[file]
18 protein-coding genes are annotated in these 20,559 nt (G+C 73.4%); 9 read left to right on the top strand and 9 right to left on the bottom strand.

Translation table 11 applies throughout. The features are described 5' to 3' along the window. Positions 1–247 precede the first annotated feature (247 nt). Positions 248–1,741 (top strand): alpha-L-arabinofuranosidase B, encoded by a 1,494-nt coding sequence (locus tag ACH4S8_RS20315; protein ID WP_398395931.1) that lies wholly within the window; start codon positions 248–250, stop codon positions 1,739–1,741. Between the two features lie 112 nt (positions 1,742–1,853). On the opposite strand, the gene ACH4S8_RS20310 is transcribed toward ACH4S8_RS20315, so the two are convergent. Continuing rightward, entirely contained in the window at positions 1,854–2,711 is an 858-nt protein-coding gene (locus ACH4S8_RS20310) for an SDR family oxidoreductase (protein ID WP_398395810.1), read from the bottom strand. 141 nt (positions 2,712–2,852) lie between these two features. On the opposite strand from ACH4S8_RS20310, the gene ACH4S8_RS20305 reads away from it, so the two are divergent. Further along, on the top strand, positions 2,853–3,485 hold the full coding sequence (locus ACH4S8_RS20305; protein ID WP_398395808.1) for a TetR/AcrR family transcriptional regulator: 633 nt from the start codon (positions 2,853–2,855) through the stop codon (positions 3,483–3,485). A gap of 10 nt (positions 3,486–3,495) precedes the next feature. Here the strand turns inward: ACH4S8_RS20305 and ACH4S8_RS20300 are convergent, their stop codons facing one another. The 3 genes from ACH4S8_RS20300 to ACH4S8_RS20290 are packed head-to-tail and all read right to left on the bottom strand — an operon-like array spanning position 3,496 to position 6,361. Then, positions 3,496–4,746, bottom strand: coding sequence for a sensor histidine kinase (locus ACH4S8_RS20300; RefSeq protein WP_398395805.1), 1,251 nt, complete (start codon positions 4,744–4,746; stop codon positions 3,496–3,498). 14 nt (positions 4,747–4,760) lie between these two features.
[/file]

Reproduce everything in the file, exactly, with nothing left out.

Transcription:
18 protein-coding genes are annotated in these 20,559 nt (G+C 73.4%); 9 read left to right on the top strand and 9 right to left on the bottom strand.

Translation table 11 applies throughout. The features are described 5' to 3' along the window. Positions 1–247 precede the first annotated feature (247 nt). Positions 248–1,741 (top strand): alpha-L-arabinofuranosidase B, encoded by a 1,494-nt coding sequence (locus tag ACH4S8_RS20315; protein ID WP_398395931.1) that lies wholly within the window; start codon positions 248–250, stop codon positions 1,739–1,741. Between the two features lie 112 nt (positions 1,742–1,853). On the opposite strand, the gene ACH4S8_RS20310 is transcribed toward ACH4S8_RS20315, so the two are convergent. Continuing rightward, entirely contained in the window at positions 1,854–2,711 is an 858-nt protein-coding gene (locus ACH4S8_RS20310) for an SDR family oxidoreductase (protein ID WP_398395810.1), read from the bottom strand. 141 nt (positions 2,712–2,852) lie between these two features. On the opposite strand from ACH4S8_RS20310, the gene ACH4S8_RS20305 reads away from it, so the two are divergent. Further along, on the top strand, positions 2,853–3,485 hold the full coding sequence (locus ACH4S8_RS20305; protein ID WP_398395808.1) for a TetR/AcrR family transcriptional regulator: 633 nt from the start codon (positions 2,853–2,855) through the stop codon (positions 3,483–3,485). A gap of 10 nt (positions 3,486–3,495) precedes the next feature. Here the strand turns inward: ACH4S8_RS20305 and ACH4S8_RS20300 are convergent, their stop codons facing one another. The 3 genes from ACH4S8_RS20300 to ACH4S8_RS20290 are packed head-to-tail and all read right to left on the bottom strand — an operon-like array spanning position 3,496 to position 6,361. Then, positions 3,496–4,746, bottom strand: coding sequence for a sensor histidine kinase (locus ACH4S8_RS20300; RefSeq protein WP_398395805.1), 1,251 nt, complete (start codon positions 4,744–4,746; stop codon positions 3,496–3,498). 14 nt (positions 4,747–4,760) lie between these two features.